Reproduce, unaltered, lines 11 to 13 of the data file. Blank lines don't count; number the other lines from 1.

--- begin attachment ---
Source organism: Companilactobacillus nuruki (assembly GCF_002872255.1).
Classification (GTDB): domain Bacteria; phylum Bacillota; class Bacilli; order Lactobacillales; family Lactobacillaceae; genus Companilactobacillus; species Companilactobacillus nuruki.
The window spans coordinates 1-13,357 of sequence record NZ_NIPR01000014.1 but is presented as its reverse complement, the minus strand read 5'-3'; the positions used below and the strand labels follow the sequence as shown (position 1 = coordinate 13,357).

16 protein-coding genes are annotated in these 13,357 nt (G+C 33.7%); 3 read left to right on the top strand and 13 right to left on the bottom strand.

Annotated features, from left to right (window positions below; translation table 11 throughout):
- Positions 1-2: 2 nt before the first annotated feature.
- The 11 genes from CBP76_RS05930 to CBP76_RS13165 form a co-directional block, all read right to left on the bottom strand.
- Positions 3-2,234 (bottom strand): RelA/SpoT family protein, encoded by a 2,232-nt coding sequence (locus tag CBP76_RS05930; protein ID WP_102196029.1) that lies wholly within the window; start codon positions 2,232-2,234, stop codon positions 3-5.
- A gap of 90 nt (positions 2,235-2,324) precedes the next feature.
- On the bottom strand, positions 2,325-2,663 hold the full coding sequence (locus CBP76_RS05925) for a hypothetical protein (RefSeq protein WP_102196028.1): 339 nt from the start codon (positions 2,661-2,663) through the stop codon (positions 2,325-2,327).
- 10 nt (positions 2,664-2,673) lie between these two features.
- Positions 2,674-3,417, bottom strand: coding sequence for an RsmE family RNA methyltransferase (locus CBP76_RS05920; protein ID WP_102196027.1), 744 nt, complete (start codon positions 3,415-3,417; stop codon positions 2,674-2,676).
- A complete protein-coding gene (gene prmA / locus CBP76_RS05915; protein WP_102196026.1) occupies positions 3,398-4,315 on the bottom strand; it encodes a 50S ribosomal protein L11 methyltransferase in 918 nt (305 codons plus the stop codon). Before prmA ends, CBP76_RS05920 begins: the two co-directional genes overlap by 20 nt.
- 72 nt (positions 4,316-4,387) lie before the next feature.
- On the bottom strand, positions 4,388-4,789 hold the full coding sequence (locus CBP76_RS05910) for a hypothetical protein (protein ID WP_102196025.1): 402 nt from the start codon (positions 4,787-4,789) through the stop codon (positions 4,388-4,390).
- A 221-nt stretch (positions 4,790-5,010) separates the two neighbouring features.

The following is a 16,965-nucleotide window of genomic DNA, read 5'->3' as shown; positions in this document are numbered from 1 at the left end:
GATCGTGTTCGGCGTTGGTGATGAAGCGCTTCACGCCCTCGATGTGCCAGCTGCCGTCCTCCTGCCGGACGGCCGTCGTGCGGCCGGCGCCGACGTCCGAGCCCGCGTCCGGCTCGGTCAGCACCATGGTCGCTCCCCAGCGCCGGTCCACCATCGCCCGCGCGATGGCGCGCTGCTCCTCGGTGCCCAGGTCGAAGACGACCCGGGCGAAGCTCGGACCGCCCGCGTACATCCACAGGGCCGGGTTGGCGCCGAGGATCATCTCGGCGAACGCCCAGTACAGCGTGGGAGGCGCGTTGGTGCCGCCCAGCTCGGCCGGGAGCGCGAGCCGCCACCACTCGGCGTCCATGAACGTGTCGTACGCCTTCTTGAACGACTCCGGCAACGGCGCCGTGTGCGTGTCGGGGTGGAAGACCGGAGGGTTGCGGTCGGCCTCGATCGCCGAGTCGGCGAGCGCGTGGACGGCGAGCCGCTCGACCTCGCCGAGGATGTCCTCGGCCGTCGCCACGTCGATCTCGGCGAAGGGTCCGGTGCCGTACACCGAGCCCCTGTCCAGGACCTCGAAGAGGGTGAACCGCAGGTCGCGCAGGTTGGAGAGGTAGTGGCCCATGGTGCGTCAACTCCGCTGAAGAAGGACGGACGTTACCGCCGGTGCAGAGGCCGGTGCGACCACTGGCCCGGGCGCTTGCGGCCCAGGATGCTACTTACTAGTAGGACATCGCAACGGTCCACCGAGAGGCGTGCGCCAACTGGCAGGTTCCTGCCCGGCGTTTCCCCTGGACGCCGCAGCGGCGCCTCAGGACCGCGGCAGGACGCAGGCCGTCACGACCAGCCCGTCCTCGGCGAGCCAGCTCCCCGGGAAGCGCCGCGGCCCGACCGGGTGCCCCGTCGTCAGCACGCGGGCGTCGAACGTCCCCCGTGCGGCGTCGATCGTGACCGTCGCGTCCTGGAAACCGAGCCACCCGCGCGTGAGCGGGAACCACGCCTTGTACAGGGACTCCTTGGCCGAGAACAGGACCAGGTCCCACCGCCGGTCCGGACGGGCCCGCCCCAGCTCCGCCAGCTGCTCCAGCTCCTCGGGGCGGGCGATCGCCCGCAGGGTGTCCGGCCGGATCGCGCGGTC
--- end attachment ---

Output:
- 10 nt (positions 2,664-2,673) lie between these two features.
- Positions 2,674-3,417, bottom strand: coding sequence for an RsmE family RNA methyltransferase (locus CBP76_RS05920; protein ID WP_102196027.1), 744 nt, complete (start codon positions 3,415-3,417; stop codon positions 2,674-2,676).
- A complete protein-coding gene (gene prmA / locus CBP76_RS05915; protein WP_102196026.1) occupies positions 3,398-4,315 on the bottom strand; it encodes a 50S ribosomal protein L11 methyltransferase in 918 nt (305 codons plus the stop codon). Before prmA ends, CBP76_RS05920 begins: the two co-directional genes overlap by 20 nt.